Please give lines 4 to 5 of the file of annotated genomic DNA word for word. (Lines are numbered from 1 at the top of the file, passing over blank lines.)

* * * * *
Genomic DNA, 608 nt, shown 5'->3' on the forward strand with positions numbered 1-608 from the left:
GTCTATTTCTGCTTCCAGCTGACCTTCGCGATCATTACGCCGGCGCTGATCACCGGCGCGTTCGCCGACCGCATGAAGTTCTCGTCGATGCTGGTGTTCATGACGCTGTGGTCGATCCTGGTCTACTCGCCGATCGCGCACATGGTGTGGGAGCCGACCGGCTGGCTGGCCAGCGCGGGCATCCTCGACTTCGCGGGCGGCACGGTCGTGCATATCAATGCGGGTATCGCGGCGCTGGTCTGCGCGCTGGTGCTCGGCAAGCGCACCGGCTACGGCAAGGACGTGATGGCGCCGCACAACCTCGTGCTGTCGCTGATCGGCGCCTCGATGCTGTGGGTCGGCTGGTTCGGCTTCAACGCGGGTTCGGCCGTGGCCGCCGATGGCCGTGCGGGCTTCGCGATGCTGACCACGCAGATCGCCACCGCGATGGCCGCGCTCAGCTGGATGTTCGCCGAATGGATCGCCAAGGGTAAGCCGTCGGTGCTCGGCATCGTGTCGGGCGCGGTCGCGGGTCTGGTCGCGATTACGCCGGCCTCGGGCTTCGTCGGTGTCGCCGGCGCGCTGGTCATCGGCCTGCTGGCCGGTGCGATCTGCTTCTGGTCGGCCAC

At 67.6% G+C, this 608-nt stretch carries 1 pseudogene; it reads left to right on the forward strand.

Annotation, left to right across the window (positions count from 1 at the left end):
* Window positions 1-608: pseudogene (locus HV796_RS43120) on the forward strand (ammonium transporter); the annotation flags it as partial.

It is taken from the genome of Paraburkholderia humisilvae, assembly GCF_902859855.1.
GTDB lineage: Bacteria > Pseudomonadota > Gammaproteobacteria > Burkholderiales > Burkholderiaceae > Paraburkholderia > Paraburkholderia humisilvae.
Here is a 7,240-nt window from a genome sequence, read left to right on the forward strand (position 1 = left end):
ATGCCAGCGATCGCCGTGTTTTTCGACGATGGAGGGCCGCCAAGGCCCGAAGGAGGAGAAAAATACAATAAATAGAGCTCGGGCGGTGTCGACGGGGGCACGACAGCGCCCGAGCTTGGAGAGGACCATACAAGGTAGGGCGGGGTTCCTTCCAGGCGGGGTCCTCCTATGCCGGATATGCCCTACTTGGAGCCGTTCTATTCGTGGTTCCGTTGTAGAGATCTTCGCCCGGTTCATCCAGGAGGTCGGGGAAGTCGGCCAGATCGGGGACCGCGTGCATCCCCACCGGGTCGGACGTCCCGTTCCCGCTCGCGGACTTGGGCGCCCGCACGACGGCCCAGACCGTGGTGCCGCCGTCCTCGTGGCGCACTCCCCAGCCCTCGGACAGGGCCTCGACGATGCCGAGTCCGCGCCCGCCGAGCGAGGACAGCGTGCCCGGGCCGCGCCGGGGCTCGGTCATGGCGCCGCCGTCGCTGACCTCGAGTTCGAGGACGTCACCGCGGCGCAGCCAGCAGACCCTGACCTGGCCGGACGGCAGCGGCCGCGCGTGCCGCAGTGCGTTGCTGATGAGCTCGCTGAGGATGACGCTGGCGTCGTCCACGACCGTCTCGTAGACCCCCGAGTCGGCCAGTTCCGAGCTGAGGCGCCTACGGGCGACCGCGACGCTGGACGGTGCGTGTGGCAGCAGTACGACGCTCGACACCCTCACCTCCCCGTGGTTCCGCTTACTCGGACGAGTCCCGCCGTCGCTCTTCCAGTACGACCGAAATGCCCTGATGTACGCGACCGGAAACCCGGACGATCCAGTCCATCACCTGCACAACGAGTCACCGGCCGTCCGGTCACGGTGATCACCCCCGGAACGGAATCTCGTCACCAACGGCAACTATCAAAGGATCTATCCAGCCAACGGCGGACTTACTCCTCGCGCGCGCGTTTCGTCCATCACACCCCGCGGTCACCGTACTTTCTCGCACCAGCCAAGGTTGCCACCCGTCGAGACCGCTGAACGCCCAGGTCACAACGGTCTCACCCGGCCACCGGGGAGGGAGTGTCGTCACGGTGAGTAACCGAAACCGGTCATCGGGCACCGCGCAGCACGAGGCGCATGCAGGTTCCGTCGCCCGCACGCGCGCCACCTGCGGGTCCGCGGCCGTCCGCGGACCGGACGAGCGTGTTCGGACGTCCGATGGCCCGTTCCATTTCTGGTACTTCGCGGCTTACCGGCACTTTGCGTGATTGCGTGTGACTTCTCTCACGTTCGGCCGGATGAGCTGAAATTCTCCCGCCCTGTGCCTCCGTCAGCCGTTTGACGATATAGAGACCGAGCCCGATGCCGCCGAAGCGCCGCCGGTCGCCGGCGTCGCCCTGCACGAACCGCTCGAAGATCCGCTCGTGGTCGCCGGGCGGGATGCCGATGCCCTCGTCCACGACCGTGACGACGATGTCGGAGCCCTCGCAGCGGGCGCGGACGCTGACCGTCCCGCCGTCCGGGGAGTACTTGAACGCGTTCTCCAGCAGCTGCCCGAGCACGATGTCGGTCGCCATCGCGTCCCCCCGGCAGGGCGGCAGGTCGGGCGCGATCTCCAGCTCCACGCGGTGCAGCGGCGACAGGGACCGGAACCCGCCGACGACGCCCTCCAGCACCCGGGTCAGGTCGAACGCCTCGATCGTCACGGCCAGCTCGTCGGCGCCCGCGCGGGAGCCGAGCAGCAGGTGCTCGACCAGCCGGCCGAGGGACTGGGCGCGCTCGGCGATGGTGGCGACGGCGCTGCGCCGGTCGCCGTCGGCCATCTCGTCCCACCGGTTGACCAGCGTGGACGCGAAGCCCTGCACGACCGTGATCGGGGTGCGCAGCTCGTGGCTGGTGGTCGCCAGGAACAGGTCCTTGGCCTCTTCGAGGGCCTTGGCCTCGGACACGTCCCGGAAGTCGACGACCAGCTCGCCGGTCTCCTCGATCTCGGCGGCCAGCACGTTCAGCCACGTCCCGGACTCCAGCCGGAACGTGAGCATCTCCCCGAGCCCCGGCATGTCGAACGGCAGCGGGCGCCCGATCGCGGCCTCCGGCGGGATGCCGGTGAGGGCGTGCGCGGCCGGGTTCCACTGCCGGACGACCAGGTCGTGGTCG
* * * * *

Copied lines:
Annotation, left to right across the window (positions count from 1 at the left end):
* Window positions 1-608: pseudogene (locus HV796_RS43120) on the forward strand (ammonium transporter); the annotation flags it as partial.